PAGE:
The chord progressions symbolize the gray monotony of the atmosphere. The melody tickles the senses like the swirling snow that is ever falling. I decided to end on a positive note since storms are transient, the time will come when the sun will shine again. The short piece is on SoundCloud and you can click the play below if you want to hear it.

If you are into photography, clicking the photo above will shoot you over to a better image of this macro capture. I was drawn to the way the evergreens were clinging to the snow so I shot it with an extension tube and a very narrow depth of field to capture this sliver of time and space.

I worked up the composition and transcribed it to paper then to Finale. The final performance is driven through MIDI into Sonar X3 using a concert grand.

Click here for A Snowy Day Musing Music on SoundCloud

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Filming a Documentary Goodbye for our Pastor

Over the past few months, I had been completely tied up and busy with preparing a documentary and goodbye video for our beloved Pastor. He was retiring after almost 42 years of service with our church. So, I found myself leveraging many of my skills in preparing this video. My technical photography and videography skills came to the forefront in preparing the interview footage. My video editing skills in Adobe Premiere Pro and After-Effects became honed. My Photoshop skills were needed to prepare old photos sent in by church members and to prepare layers for After-Effects.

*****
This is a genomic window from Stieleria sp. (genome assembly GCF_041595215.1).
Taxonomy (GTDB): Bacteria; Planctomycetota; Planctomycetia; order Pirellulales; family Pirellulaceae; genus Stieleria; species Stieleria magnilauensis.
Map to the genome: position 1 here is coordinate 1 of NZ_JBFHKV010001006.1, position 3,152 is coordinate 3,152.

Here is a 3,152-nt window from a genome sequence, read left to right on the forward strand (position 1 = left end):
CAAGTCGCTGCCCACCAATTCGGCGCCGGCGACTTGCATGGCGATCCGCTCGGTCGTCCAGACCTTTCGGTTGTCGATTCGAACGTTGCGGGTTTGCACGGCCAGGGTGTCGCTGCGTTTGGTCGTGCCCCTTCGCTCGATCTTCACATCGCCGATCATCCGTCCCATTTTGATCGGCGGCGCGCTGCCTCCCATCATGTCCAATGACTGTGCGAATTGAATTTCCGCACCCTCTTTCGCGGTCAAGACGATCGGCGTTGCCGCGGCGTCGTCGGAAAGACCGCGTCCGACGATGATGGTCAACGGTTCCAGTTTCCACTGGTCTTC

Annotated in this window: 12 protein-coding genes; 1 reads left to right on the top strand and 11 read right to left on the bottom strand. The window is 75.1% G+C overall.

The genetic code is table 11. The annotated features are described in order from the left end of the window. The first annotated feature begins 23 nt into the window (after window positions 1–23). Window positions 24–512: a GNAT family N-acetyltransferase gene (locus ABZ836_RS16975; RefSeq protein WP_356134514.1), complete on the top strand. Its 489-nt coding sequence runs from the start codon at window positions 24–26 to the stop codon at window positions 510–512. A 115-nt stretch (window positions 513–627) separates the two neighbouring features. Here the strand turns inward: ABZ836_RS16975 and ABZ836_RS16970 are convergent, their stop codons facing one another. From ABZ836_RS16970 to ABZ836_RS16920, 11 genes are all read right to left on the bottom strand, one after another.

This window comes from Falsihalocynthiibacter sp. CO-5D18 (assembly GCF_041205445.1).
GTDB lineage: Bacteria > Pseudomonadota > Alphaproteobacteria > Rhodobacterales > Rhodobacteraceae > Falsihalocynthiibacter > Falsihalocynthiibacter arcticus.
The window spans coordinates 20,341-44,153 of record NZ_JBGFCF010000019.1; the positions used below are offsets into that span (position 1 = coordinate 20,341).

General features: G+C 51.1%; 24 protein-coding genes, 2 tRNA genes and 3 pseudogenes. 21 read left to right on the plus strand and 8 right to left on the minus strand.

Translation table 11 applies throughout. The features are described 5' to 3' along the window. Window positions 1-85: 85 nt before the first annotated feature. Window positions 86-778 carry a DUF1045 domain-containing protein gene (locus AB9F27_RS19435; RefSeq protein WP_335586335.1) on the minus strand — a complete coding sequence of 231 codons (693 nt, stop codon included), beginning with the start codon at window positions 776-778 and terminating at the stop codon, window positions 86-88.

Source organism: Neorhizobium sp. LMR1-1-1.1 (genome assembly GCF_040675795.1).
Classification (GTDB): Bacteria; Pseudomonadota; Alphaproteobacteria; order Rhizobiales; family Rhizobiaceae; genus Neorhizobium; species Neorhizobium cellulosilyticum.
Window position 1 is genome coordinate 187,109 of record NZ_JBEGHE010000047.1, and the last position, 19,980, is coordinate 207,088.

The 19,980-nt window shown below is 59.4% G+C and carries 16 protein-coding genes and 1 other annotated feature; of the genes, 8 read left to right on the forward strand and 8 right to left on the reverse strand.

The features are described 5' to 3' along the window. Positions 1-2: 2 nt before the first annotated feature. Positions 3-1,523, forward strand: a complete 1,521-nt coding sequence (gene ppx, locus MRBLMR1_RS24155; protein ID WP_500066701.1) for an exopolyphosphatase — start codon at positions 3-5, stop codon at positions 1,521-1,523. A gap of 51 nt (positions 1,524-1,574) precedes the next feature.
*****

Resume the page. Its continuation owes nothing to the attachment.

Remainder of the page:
I found also that I started to leverage long-forgotten music skills. As I wrote in It’s all about Rhythm, I wanted to get involved in the soundtrack side of the production. Thus I started to extrapolate themes from one of the pastor’s favorite hymns, “When I Survey the Wondrous Cross” set to the tune written by Lowell Mason in 1824. I did pull in a few CC Attribution songs to round out the video, but by and large, it is my soundtrack. Needless to say, it was a fun learning experience and one that I hope continues into the near future.